“This is an individual who’s going to do whatever they can to become an army officer. I think Bowman, more than anyone in the battalion, is capable of doing whatever she wants.” Spencer Tigges, IU ROTC senior recruiting cadet
in the National Guard military police, her military occupational specialty. As a cadet, Bowman works in an aviation unit in charge of refuelers. She flies around in Blackhawk helicopters every month but has yet to go to flight school. Whenever the other cadets get a chance to fly on a Blackhawk, they’re like “kids on Christmas day,” Tigges said, and Bowman is the only one who is calm and reserved. This May, Bowman will graduate. The following day, she will become a commissioned officer and serve her next four years on active duty. She knows she’ll be training at the Army Logistics University in Fort Lee, Va., but does not know where in the world she will be sent after that. “I think Bowman, more than anyone in the battalion, is capable of doing whatever she wants,” Tigges said. “If I see later in the future she’s become a pilot, I wouldn’t be surprised.”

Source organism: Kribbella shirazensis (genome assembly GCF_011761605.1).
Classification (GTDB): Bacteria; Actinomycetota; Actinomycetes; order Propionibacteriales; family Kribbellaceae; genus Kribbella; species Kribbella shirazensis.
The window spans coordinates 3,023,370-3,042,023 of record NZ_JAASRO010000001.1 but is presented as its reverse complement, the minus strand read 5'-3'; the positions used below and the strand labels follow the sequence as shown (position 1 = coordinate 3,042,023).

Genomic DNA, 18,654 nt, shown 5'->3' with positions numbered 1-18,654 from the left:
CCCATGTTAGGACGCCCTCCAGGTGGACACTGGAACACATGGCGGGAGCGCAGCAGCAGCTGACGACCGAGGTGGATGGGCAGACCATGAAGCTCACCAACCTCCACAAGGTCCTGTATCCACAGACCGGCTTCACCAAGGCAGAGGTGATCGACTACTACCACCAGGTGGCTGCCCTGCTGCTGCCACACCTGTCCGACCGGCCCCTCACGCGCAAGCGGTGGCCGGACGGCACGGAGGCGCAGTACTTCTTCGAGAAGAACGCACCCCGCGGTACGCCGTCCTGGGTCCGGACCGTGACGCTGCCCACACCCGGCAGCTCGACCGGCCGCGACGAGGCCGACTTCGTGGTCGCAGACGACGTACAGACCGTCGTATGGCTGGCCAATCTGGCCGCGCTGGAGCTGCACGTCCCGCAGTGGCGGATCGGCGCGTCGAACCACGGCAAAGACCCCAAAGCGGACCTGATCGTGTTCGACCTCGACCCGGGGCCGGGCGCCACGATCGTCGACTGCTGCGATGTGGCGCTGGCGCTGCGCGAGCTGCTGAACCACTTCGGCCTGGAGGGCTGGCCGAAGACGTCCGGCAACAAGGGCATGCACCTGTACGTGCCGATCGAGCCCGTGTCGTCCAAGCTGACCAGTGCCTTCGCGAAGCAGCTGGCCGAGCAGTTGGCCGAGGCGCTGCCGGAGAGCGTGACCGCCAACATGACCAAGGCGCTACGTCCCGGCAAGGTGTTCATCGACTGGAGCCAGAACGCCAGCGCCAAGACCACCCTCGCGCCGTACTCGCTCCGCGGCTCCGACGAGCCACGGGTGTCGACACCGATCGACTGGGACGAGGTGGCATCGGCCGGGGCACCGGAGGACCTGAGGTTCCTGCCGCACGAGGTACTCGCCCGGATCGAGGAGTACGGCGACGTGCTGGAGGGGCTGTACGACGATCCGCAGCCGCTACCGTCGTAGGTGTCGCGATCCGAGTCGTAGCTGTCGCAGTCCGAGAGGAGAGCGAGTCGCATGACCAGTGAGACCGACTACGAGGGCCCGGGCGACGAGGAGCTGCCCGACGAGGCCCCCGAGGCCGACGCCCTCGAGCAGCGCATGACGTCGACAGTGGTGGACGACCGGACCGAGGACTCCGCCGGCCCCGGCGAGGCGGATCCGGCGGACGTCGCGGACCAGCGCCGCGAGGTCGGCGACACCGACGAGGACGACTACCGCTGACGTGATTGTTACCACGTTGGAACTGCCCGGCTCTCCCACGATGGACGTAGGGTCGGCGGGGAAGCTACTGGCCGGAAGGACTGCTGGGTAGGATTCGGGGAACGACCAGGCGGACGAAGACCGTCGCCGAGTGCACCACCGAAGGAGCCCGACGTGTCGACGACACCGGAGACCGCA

CORRECTION There was an error in the Feb. 21 issue of the IDS. The city council approved Matlock Heights as a conservation district 6-0, with two members abstaining. There was an error in Monday’s issue of the IDS. A sexual assault was reported at 9:23 p.m. Saturday. The woman said she was raped between the hours of 3 a.m. and 10 a.m. Saturday morning. The IDS regrets these errors.
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EDITORS: CONNOR RILEY & EDUARDO SALAS | OPINION@IDSNEWS.COM
Jennifer Lawrence falls again, world rejoices At last night’s 2014 Oscar ceremony, Jennifer Lawrence did not disappoint, pleasing audiences with the adorable clumsiness we’ve come to expect. The actress, 23, tripped over a red traffic
cone on the red carpet, continuing a tradition she began last year, when she stumbled up the stairs on her way to accept her Oscar. Ellen playfully acknowledged both incidents during her opening monologue.
Free speech while freshening
Consider Biden 2016 EDUARDO SALAS is a junior majoring in management.